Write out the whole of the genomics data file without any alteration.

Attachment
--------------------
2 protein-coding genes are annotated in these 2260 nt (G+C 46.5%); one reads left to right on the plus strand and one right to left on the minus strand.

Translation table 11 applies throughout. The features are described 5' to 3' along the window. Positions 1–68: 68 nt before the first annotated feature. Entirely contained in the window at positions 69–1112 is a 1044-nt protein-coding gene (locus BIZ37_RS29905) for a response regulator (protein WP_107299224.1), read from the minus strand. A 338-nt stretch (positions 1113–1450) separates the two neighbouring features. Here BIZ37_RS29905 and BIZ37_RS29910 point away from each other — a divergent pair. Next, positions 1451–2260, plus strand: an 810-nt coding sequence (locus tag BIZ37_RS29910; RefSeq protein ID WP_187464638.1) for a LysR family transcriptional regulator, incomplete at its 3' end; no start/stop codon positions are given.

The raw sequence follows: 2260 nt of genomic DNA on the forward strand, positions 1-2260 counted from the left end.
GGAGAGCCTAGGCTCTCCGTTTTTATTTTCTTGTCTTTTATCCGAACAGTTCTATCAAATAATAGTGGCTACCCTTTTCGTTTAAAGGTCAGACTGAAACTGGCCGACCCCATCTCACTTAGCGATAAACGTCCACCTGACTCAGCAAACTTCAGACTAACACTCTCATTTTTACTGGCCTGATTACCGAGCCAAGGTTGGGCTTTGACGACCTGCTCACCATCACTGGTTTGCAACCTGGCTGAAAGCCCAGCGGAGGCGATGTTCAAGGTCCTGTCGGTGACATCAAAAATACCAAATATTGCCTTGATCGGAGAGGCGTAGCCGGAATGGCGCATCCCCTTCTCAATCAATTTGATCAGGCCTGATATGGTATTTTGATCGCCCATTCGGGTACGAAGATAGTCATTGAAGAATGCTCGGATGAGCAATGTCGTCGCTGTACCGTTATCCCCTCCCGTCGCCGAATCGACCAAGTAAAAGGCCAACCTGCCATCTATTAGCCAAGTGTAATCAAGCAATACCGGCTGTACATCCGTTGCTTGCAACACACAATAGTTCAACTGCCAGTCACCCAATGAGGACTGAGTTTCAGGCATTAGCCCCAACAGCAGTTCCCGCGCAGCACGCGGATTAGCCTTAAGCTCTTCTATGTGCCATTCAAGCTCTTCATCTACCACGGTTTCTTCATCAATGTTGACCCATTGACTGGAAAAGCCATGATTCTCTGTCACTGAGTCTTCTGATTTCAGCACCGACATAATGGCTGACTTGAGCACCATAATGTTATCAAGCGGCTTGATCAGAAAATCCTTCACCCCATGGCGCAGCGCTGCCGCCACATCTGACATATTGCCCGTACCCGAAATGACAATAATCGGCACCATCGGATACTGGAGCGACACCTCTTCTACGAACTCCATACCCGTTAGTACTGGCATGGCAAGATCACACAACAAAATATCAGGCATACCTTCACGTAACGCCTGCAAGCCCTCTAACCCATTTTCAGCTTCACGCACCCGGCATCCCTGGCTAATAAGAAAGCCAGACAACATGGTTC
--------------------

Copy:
2 protein-coding genes are annotated in these 2260 nt (G+C 46.5%); one reads left to right on the plus strand and one right to left on the minus strand.

Translation table 11 applies throughout. The features are described 5' to 3' along the window. Positions 1–68: 68 nt before the first annotated feature. Entirely contained in the window at positions 69–1112 is a 1044-nt protein-coding gene (locus BIZ37_RS29905) for a response regulator (protein WP_107299224.1), read from the minus strand. A 338-nt stretch (positions 1113–1450) separates the two neighbouring features. Here BIZ37_RS29905 and BIZ37_RS29910 point away from each other — a divergent pair. Next, positions 1451–2260, plus strand: an 810-nt coding sequence (locus tag BIZ37_RS29910; RefSeq protein ID WP_187464638.1) for a LysR family transcriptional regulator, incomplete at its 3' end; no start/stop codon positions are given.

The raw sequence follows: 2260 nt of genomic DNA on the forward strand, positions 1-2260 counted from the left end.
GGAGAGCCTAGGCTCTCCGTTTTTATTTTCTTGTCTTTTATCCGAACAGTTCTATCAAATAATAGTGGCTACCCTTTTCGTTTAAAGGTCAGACTGAAACTGGCCGACCCCATCTCACTTAGCGATAAACGTCCACCTGACTCAGCAAACTTCAGACTAACACTCTCATTTTTACTGGCCTGATTACCGAGCCAAGGTTGGGCTTTGACGACCTGCTCACCATCACTGGTTTGCAACCTGGCTGAAAGCCCAGCGGAGGCGATGTTCAAGGTCCTGTCGGTGACATCAAAAATACCAAATATTGCCTTGATCGGAGAGGCGTAGCCGGAATGGCGCATCCCCTTCTCAATCAATTTGATCAGGCCTGATATGGTATTTTGATCGCCCATTCGGGTACGAAGATAGTCATTGAAGAATGCTCGGATGAGCAATGTCGTCGCTGTACCGTTATCCCCTCCCGTCGCCGAATCGACCAAGTAAAAGGCCAACCTGCCATCTATTAGCCAAGTGTAATCAAGCAATACCGGCTGTACATCCGTTGCTTGCAACACACAATAGTTCAACTGCCAGTCACCCAATGAGGACTGAGTTTCAGGCATTAGCCCCAACAGCAGTTCCCGCGCAGCACGCGGATTAGCCTTAAGCTCTTCTATGTGCCATTCAAGCTCTTCATCTACCACGGTTTCTTCATCAATGTTGACCCATTGACTGGAAAAGCCATGATTCTCTGTCACTGAGTCTTCTGATTTCAGCACCGACATAATGGCTGACTTGAGCACCATAATGTTATCAAGCGGCTTGATCAGAAAATCCTTCACCCCATGGCGCAGCGCTGCCGCCACATCTGACATATTGCCCGTACCCGAAATGACAATAATCGGCACCATCGGATACTGGAGCGACACCTCTTCTACGAACTCCATACCCGTTAGTACTGGCATGGCAAGATCACACAACAAAATATCAGGCATACCTTCACGTAACGCCTGCAAGCCCTCTAACCCATTTTCAGCTTCACGCACCCGGCATCCCTGGCTAATAAGAAAGCCAGACAACATGGTTC